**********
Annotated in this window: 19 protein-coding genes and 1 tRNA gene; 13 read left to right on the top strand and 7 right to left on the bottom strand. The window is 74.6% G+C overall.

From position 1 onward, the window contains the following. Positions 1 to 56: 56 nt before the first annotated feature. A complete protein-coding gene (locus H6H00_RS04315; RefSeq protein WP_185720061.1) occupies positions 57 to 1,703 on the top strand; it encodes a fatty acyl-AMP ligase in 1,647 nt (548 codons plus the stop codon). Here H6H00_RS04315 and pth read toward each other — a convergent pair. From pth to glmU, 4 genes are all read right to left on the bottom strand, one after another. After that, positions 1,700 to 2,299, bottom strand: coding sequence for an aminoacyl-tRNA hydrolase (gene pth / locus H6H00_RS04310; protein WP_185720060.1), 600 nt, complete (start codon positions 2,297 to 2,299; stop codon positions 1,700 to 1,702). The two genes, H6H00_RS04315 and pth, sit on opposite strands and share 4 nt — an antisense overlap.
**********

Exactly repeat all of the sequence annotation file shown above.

Annotated in this window: 19 protein-coding genes and 1 tRNA gene; 13 read left to right on the top strand and 7 right to left on the bottom strand. The window is 74.6% G+C overall.

From position 1 onward, the window contains the following. Positions 1 to 56: 56 nt before the first annotated feature. A complete protein-coding gene (locus H6H00_RS04315; RefSeq protein WP_185720061.1) occupies positions 57 to 1,703 on the top strand; it encodes a fatty acyl-AMP ligase in 1,647 nt (548 codons plus the stop codon). Here H6H00_RS04315 and pth read toward each other — a convergent pair. From pth to glmU, 4 genes are all read right to left on the bottom strand, one after another. After that, positions 1,700 to 2,299, bottom strand: coding sequence for an aminoacyl-tRNA hydrolase (gene pth / locus H6H00_RS04310; protein WP_185720060.1), 600 nt, complete (start codon positions 2,297 to 2,299; stop codon positions 1,700 to 1,702). The two genes, H6H00_RS04315 and pth, sit on opposite strands and share 4 nt — an antisense overlap.